US President Donald Trump has said that he would impose a 25 per cent import tariff on steel and 10 per cent on aluminium to protect US producers, a move that could trigger a trade war with China and Europe.
The President says it’s to end what he calls decades of unfair trade policies decimating those industries and encourage production here in the US. “The countries we deal with are not going to sit there and take this”, said Phil Levy, senior fellow at the Chicago Council on Global Affairs, and a former White House economist under former President George W. Bush.
Azevedo has shown growing frustration in recent months over US efforts to block new appointments to the organization’s appellate body – a move that could hamper one of its key roles: resolving disputes.
Canada is seeking an exemption to new US trade restrictions on aluminum and steel, and is vowing to retaliate if slapped with any new tariffs.
The thing that China’s steelmakers care much more about is their domestic market, which consumes about half of the world’s steel and has been doing rather well of late. He said the measure will be signed “sometime next week”.
Chad Bown, former White House economist and now a trade expert at the Peterson Institute for International Economics (where I used to work, ) had a biting response to the president’s trade-war-mongering tweets. “If the U.S.is going to implement any measures, we expect the measures be WTO-rules consistent”.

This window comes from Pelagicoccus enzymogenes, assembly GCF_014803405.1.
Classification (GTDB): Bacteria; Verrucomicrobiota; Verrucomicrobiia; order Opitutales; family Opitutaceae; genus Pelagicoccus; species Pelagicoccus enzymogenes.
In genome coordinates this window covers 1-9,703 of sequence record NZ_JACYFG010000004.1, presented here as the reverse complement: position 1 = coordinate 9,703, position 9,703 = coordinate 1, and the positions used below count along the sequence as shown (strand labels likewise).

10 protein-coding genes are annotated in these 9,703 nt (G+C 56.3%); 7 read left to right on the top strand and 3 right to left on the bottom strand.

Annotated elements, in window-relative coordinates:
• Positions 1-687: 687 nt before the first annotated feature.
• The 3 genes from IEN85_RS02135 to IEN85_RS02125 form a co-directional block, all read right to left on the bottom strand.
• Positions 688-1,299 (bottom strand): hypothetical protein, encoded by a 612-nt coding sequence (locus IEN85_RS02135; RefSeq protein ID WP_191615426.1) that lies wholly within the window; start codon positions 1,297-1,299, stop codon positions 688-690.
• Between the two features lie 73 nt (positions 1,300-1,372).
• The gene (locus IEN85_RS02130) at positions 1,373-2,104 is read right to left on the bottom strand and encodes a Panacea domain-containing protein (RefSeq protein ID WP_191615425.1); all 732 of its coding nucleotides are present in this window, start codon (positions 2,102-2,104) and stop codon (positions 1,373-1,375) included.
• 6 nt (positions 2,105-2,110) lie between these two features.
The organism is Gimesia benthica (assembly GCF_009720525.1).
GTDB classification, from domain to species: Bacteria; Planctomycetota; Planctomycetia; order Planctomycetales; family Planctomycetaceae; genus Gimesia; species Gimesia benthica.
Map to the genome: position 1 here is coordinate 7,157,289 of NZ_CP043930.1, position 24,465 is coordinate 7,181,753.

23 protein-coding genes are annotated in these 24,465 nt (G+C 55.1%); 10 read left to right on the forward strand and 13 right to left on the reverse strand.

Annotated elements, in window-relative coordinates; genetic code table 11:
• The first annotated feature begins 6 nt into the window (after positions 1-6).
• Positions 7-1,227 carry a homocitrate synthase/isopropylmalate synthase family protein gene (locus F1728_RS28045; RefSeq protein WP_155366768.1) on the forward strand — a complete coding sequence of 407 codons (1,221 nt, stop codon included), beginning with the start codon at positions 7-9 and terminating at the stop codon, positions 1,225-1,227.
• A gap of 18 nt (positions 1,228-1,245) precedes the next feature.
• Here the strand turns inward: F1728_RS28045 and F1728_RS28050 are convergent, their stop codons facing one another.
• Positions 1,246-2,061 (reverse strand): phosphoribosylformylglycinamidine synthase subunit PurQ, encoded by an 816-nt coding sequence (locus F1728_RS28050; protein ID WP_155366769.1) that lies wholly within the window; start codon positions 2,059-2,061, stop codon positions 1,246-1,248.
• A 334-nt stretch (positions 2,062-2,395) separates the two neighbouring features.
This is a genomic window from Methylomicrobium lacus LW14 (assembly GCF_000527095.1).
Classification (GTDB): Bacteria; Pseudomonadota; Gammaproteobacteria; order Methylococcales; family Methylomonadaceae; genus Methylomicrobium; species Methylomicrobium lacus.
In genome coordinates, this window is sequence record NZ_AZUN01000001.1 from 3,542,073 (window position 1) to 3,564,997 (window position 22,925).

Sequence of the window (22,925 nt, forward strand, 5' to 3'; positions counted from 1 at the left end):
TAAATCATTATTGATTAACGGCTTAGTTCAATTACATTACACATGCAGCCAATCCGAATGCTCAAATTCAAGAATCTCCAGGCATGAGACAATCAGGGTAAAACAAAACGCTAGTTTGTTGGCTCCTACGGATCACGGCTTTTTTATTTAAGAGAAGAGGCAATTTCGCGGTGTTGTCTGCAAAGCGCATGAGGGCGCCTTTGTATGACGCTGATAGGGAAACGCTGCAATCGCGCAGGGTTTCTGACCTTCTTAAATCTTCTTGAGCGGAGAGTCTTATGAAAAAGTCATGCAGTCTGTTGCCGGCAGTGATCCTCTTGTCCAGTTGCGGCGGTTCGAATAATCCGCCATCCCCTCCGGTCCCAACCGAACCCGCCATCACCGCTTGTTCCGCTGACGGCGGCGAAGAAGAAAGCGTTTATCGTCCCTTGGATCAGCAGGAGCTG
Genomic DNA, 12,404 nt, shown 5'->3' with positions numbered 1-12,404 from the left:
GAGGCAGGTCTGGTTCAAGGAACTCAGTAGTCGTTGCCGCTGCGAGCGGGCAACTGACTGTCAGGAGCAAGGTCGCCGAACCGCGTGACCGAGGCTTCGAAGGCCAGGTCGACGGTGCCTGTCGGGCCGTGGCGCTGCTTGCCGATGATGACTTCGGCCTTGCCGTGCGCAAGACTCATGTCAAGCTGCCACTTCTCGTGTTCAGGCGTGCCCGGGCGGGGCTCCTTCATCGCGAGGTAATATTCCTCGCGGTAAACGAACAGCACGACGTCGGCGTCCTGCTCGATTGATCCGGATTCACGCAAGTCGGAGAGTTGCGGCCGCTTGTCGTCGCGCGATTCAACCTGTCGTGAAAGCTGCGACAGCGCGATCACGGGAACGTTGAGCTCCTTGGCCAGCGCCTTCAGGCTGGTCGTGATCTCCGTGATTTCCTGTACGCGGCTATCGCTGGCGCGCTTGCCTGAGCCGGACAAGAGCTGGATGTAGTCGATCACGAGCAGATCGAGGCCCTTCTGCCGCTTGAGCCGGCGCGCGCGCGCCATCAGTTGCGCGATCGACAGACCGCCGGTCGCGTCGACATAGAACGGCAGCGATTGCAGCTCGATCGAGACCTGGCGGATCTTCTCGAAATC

Meanwhile, the United Steelworkers union strongly favours tariffs – but not in Canada.
On Friday, Trump elevated concerns about a full-blown trade fight even further by tweeting that “trade wars are good, and easy to win”.
Just under 200,000 U.S.jobs were eliminated in 2002 alone due to higher steel prices caused by the tariff, according to a 2003 study by steel-consumer organization Trade Partnership Worldwide LLC.
“Markets hate uncertainty and we still don’t know exactly who and by how much these tariffs will impact trade”, said Ryan Detrick, chief senior market strategist at LPL Financial. “The EU will react firmly and commensurately to defend our interests”. The US measures “overturn the global trade order”, Wen Xianjun, vice chairman of the China Nonferrous Metals Industry Association, said in a statement.
Although China only accounts for 2 percent of US steel imports, its massive industry expansion has helped produce a global glut of steel that has driven down prices.
The North American Free Trade Agreement would be immediately affected by these tariffs, as Canada is the biggest steel and aluminum importer to the U.S.in the world (16% steel, 43% aluminum).
Tariff decision: a Chinese worker cuts steel; the U.S. president’s decision could spark a trade war.
Though only 5 percent of German steel exports go to the USA, he warned of a knock-on effect that would stoke “protectionism worldwide”.
Abroad, even though US trade law authorizes the president to impose tariffs if imports are determined to endanger national security, doing so is likely to invite legal challenges from other countries and alienate our trading partners. “The continued rising levels of imports of foreign steel threaten to impair the national security by placing the US steel industry at substantial risk of displacing the basic oxygen furnace and other steelmaking capacity, and the related supply chain needed to produce steel for critical infrastructure and national defense”, the Commerce Department recently concluded.
Critics say that justification is a stretch and makes a mockery of global trade rules.